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5 Heart Health Tips for Aging Adults

5 Heart Health Tips for Aging Adults

February is American Heart Month, and we think it’s the perfect time to discuss heart health and provide you with five tips to help improve your heart health. As we age, we are at a greater risk of heart attacks and strokes since aging can cause changes in the heart and blood vessels. Below are five tips that can help you in lowering the risk of certain heart-related diseases. 

1. Increase Physical Activity 

We know you’ve heard this before but try to be more physically active. Make sure you discuss with your doctor what physical activities would be best for you. Try to achieve at least 150 minutes of physical activity each week to stay in shape. Older adults often benefit from aerobic exercise and exercises that strengthen muscles, improve balance and increase flexibility. Exercise doesn’t have to be daunting when you’re doing something you enjoy such as a brisk walk with a loved one, bowling, gardening or dancing! 

2. Quit Smoking 

If you’re a smoker, quitting is a major factor in lowering your risk of heart problems. It’s never too late to quit smoking. In fact, quitting can lower your risk of heart disease, stroke and cancer over time. Smoking is the leading cause of preventable death and adds to the damage to artery walls. If you’re having trouble quitting, speak to your doctor about support programs and other options to aid in your journey to quitting.  

3. Stick to a Heart-Healthy Diet 

Eating healthily can have a significant impact on your health, especially as you get older. Sticking to heart-healthy foods that are low in trans and saturated fats, added sugars and salt will make a difference. Salt can cause swelling in the legs and feet as we get older since we become more sensitive to it. Keep an eye on those nutrition labels and search for foods that are high in vitamins, minerals, fiber, colorful fruits and vegetables which are all great for your heart!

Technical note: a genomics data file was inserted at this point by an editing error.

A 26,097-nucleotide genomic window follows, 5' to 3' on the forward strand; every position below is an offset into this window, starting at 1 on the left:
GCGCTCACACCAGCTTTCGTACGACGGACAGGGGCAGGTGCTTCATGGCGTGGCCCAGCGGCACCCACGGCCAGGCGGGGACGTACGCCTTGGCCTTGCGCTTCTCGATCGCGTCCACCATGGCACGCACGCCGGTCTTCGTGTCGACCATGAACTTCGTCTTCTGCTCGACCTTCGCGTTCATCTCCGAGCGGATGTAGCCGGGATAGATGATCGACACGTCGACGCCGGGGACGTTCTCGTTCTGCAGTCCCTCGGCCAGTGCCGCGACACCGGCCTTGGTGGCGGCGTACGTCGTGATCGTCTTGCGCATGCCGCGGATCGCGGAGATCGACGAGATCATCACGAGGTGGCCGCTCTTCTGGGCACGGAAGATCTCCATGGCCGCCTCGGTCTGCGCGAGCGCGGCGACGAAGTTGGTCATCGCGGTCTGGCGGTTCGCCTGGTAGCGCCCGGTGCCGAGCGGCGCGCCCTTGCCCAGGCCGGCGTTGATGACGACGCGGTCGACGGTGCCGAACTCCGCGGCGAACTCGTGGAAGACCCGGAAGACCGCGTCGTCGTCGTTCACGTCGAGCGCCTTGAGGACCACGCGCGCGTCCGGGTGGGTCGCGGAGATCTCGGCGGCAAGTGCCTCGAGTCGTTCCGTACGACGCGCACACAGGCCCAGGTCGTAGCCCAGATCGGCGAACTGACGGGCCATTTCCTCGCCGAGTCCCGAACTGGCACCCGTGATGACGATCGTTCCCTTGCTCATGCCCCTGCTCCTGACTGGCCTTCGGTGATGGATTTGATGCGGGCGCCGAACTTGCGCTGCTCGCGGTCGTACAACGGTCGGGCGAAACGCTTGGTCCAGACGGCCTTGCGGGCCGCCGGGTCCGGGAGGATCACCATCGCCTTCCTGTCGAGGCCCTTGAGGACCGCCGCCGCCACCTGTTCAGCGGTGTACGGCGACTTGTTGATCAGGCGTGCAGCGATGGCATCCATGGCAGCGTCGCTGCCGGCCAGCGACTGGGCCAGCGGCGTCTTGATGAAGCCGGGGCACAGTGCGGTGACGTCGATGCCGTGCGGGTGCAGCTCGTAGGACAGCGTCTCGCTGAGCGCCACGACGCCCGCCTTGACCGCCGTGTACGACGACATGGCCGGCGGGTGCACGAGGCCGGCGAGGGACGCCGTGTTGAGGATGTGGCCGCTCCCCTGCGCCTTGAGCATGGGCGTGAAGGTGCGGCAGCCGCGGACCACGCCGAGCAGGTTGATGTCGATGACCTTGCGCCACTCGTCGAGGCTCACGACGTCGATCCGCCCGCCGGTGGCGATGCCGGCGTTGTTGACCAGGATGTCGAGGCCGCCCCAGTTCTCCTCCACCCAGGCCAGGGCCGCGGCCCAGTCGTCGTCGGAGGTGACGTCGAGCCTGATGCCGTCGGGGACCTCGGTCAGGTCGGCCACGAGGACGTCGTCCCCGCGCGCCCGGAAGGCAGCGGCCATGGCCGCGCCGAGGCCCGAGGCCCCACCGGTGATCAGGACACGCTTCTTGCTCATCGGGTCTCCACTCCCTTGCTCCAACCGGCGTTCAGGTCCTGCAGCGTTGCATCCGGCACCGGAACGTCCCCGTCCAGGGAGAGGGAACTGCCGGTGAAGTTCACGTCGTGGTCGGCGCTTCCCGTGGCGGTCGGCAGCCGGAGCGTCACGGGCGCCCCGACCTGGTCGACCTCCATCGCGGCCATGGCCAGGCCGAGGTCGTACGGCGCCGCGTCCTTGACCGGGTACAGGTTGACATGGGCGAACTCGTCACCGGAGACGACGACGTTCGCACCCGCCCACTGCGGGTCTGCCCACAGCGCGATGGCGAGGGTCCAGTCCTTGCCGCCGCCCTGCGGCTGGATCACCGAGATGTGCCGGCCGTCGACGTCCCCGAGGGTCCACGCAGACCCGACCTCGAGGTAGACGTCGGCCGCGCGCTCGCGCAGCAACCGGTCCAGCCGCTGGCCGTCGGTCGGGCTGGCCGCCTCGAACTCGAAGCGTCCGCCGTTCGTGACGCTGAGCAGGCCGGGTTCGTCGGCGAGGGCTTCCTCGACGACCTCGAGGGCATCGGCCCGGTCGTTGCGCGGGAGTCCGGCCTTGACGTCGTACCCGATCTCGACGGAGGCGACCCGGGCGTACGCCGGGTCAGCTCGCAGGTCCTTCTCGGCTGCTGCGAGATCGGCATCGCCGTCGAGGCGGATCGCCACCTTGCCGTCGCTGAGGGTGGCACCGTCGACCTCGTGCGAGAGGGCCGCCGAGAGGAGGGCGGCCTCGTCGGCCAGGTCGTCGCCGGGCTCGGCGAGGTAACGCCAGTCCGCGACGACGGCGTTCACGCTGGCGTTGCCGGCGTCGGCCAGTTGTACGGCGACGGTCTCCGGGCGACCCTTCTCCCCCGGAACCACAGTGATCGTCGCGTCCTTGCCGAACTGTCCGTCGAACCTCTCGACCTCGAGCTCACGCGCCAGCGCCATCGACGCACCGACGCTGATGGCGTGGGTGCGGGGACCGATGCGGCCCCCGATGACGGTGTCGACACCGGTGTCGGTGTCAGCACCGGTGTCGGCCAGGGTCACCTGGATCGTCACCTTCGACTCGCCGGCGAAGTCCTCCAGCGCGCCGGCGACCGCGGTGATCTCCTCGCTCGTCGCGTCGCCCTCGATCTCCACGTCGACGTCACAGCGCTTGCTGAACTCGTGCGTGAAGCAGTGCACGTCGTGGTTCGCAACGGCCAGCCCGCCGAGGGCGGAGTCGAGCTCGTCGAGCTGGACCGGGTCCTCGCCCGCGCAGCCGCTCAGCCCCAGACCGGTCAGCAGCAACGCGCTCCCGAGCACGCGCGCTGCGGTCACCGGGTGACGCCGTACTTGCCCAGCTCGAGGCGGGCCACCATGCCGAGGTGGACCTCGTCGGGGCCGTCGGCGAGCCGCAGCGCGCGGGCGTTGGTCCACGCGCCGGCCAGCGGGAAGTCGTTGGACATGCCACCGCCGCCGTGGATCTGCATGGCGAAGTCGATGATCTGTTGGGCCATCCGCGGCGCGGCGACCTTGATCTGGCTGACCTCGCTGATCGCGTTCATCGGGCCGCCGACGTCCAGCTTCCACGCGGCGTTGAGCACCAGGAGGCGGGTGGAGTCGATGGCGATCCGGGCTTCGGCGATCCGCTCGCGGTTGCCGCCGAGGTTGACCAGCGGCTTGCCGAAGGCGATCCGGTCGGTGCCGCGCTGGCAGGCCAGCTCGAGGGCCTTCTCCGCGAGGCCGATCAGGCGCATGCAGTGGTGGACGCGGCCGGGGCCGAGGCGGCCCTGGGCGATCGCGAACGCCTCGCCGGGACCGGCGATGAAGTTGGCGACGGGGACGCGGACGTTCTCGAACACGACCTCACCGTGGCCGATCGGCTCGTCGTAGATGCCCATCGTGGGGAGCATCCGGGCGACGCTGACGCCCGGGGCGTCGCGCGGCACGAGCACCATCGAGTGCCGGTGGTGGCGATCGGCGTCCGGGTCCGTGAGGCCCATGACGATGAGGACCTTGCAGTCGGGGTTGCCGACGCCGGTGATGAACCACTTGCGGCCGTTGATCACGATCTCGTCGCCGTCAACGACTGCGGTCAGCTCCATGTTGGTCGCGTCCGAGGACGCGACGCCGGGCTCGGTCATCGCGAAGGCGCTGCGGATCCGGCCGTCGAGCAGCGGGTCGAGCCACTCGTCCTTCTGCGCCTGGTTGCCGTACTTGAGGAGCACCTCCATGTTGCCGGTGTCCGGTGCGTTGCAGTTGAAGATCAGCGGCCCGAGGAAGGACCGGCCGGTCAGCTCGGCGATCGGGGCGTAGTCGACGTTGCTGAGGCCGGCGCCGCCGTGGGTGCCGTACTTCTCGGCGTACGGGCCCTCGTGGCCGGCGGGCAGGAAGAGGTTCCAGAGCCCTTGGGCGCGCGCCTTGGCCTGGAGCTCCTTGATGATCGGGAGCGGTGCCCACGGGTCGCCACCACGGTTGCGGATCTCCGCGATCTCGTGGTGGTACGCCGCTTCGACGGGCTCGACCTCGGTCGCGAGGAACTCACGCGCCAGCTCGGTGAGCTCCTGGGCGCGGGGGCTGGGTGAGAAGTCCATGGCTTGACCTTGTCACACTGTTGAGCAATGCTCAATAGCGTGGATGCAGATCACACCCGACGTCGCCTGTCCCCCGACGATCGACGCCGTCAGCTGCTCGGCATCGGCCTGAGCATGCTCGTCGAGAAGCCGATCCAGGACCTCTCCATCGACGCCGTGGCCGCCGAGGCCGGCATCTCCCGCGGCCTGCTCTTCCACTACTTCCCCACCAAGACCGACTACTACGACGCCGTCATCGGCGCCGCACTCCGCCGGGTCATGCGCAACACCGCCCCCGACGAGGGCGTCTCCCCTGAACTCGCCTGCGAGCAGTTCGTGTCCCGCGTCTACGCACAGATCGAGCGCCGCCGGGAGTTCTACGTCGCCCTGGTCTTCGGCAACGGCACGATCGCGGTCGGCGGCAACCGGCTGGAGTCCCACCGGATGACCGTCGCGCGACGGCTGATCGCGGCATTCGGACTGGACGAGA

4. Keep Health Conditions Under Control 

If you have diabetes, high blood pressure or high cholesterol, it’s important to follow your doctor’s orders to manage these conditions and take your medications as directed. High blood pressure, which causes stiffness of the large arteries, and high cholesterol, which can lead to plaque buildup in your arteries, are both major risk factors for heart disease. 

5. Minimize Stress 

We know that this tip sounds easier said than done, but studies have shown that higher stress levels can trigger a heart attack and contribute to high blood pressure. Chronic stress can affect other aspects of your health, including your immune system, anxiety, memory, learning and depression. If you’re experiencing stress, talk about your concerns with a loved one, primary care physician or a licensed therapist. Incorporate stress-relieving activities into your daily life, such as meditation, yoga, tai chi, and other therapeutic methods. 

Keep an Eye on Your Health 

Lastly, be in the know about your health. Attend regular checkups with your doctor and be sure you can recognize the symptoms of heart disease—and if you do—seek medical attention immediately. If you experience any of these common symptoms, make sure to contact your doctor: 

  • Shortness of breath with activity or when lying down 
  • Fatigue and weakness 
  • Pain, numbness or tingling sensations 
  • Swelling in stomach, neck, legs, ankles and feet 
  • Rapid or irregular heartbeat 
  • Problems with regular activities 
  • Tiredness, fatigue, lightheadedness 

At CarePro, we’re your partner in health, which is why we carry the medical equipment and supplies that allow you to live more safely and independently. Learn more about how we can assist you in enhancing yourself today by visiting our website or contacting us.